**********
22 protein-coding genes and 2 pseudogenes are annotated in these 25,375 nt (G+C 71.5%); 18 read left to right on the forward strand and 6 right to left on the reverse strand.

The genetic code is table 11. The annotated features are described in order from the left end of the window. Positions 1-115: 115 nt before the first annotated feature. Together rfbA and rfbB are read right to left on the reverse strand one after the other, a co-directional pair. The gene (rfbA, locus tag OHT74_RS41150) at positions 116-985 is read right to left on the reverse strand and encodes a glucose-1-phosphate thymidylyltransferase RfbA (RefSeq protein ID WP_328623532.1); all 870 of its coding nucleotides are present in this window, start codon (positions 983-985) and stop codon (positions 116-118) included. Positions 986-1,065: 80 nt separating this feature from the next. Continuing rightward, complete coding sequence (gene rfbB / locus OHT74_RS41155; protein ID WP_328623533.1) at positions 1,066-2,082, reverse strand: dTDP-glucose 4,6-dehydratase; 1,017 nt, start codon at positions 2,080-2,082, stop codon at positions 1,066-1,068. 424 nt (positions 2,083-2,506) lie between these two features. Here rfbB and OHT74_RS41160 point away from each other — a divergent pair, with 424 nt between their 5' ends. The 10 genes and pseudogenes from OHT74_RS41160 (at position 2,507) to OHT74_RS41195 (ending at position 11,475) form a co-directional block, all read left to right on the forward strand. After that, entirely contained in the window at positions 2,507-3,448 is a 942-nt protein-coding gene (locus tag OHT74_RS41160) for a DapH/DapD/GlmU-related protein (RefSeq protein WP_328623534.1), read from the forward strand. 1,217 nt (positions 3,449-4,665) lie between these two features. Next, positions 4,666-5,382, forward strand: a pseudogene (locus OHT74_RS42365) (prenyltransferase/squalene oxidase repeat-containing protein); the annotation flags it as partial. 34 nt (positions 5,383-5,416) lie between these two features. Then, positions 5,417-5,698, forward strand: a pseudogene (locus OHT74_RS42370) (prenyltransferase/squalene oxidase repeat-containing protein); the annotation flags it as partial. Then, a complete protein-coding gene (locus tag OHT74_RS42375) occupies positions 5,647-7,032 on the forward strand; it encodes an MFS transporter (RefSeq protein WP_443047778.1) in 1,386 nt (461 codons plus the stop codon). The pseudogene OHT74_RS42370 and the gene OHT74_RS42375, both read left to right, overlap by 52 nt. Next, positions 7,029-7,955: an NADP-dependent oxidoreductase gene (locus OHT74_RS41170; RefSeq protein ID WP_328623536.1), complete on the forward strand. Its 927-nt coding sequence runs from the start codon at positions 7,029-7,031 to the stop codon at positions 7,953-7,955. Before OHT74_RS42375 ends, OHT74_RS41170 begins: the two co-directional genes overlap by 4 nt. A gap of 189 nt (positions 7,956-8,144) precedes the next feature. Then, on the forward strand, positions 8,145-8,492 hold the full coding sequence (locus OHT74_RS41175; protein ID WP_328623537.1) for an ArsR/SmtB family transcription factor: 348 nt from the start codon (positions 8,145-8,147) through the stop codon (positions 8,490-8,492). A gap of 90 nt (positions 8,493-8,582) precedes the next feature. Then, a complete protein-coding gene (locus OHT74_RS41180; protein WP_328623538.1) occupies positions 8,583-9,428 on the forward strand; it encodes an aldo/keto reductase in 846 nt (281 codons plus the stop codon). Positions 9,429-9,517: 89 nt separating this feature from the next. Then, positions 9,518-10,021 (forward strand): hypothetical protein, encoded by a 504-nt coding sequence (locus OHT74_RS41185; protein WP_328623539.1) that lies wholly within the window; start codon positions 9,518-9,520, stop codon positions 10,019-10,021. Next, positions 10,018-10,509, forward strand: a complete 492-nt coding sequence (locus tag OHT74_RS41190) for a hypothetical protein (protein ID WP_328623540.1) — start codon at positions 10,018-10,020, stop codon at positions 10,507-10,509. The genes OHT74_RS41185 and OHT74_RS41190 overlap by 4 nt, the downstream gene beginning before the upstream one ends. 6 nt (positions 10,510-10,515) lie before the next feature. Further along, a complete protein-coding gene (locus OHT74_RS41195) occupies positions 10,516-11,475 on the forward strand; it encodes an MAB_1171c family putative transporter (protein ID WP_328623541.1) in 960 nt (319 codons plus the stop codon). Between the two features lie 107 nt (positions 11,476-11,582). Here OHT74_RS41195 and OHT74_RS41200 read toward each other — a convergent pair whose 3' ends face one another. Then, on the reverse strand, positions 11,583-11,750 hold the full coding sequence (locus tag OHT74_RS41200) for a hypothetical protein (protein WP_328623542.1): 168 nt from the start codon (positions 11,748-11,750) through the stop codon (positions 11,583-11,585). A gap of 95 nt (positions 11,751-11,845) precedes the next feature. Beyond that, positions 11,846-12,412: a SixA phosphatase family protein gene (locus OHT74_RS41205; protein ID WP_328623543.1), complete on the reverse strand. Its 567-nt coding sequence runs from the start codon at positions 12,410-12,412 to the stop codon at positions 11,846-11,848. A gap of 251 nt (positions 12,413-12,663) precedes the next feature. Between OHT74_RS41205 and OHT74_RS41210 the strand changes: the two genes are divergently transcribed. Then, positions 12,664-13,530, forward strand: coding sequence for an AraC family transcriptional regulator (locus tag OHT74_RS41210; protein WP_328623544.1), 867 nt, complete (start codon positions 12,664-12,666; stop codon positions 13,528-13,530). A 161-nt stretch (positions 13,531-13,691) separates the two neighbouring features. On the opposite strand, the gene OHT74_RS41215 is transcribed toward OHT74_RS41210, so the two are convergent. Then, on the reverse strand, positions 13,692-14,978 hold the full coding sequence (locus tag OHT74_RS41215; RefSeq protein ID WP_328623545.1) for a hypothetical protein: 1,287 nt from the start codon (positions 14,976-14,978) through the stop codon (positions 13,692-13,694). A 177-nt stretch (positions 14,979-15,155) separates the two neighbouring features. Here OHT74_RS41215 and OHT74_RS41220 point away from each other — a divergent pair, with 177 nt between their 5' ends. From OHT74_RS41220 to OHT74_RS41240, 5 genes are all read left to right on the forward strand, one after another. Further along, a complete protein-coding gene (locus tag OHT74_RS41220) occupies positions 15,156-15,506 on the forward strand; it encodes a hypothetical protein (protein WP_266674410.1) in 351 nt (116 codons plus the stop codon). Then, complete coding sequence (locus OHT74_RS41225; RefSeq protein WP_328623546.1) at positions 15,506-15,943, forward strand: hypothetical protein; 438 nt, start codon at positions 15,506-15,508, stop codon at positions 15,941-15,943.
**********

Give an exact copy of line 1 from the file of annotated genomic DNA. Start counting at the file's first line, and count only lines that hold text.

22 protein-coding genes and 2 pseudogenes are annotated in these 25,375 nt (G+C 71.5%); 18 read left to right on the forward strand and 6 right to left on the reverse strand.